However, with the advent of additional taxes levied and further regulations, the cost to comply increased. Therefore the customers were putout more in costs to acquire the goods and services. Today we expect sales taxes. We know in the United States that we will pay anywhere from one percent additionally to amounts over even twenty percent of any or all goods and services purchased pending where we are shopping.
Yet, I’ve not even mentioned the worst part of all of this. While the customers of these 17th century importers in the United States were accustomed to using gold and silver to make some of their purchases, many of them were able to barter and trade other goods and services to acquire what they wanted. In fact, I’m sure many people over the age of 30 may remember a time when they were allowed to simply wash dishes in a local restaurant or remember older television programs that would allow a patron to do so if they were short of money.
Not so anymore today! Regulations have seen fit to do away with that kind of peaceful resolution and voluntary interaction. No. These kinds of intervening policies still are not the worst kind of negative unintended consequences of taxation. They are merely another symptom atop other symptoms of destructive and hindering interference.
The worst culprit of all is when government actually forces its citizenry to use a specific kind of money that is not naturally occurring in their otherwise voluntary lives. FIAT CURRENCY!
The introduction of fiat currency is the most invasive and destructive and manipulative tool ever imposed through taxation. The implementation of fiat currency by the federal government has done more to destroy the potential of its citizenry to create AND exchange goods, services, and ideas; or what I call real wealth. It has also been the main symptom of taxation. This has been the culprit that is at the heart of so many ill thought out protectionist style economic treaties which prevent goods, services, and ideas from crossing borders.
And as a philosopher of old once said, “If goods do not cross borders then soldiers will!”
So what do you think may have happened to those citizens of the various states of the slightly aged United States by the time the early 1860s came about? For starters they were forced to use paper money backed by the full violent credit of the federal government and maybe some gold and silver.
“Maybe it’s not so bad,” you think to yourself.
Well, maybe being forced to go find something to trade with a merchant for when it is already fairly rare is easy. I am betting that it’s not all that easy. But what is worse in when the government decides to play God with the money people are using that is also desired for the purpose of tax debts. What happens when a government states that silver will no longer be useful for the satisfaction of tax debts?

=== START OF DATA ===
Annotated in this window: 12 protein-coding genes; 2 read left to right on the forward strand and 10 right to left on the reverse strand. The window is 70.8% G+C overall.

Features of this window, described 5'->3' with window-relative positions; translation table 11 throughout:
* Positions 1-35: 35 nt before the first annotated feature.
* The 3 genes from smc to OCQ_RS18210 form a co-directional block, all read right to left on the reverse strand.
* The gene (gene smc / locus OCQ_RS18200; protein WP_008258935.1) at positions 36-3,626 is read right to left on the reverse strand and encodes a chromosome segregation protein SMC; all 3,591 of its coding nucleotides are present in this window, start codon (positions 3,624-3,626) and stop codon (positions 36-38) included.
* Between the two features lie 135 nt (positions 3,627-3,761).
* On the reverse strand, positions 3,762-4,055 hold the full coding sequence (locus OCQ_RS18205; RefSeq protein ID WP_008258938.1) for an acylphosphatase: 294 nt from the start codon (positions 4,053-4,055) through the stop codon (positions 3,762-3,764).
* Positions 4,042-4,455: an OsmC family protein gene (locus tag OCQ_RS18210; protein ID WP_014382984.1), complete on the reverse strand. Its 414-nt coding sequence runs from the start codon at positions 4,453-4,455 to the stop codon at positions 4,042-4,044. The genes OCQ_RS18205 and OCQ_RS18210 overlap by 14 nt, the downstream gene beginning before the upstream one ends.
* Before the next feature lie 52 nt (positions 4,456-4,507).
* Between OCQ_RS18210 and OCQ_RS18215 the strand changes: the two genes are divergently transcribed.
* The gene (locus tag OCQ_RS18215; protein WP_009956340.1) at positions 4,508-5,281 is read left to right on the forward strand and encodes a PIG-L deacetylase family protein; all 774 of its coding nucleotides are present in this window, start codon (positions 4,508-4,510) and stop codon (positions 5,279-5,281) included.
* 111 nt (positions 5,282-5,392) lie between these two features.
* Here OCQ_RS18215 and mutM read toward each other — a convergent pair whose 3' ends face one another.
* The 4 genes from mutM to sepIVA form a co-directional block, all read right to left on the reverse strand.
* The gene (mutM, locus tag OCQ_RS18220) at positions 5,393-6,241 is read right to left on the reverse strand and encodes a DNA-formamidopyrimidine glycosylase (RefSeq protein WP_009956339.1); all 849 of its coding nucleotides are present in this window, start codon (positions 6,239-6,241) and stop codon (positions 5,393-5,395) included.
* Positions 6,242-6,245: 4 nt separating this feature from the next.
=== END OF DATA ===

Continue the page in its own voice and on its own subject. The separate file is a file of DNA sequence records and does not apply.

What do you do then?
It’s easy to give the solution of trading in your silver for gold. But what if everyone in your area is trying to do that? What kind of situations might exist that you don’t understand could exist which end up leaving people at bayonet point because some taxman just doing his job to earn a living leaves you homeless. Or what if the taxman leaves you injured for trying to defend your property against his unjust seizure of it?
This is a very real scenario which played out in the early 1870s under President Grant’s administration when he demonetized silver. Of course this is while the greenbacks Lincoln issued were also being recalled. And then there is the creation of the Federal Reserve Bank in 1913 which inflated the amount of money in circulation from 1913 till the early 1930s. Then, as Murray Rothbard wrote about, I believe it was Man, Economy, and State but don’t quite quote me on that, the cause of the Great Depression was the Federal Reserve banks quick retractions of so much of that tangible money from circulation.
That caused men to starve and be kicked of their land. It’s precisely why there were plenty of houses and farms to be worked by no workers on them since there was no money to be exchanged. People were allowed to accept handouts but they were not allowed to actually farm any land in order to sell the crops created. Of course this is the most destructive problem which enabled the Great Depression in the United States if one understands the Federal Reserve is just a symptom of a lazy congress and the issuance of tax debts.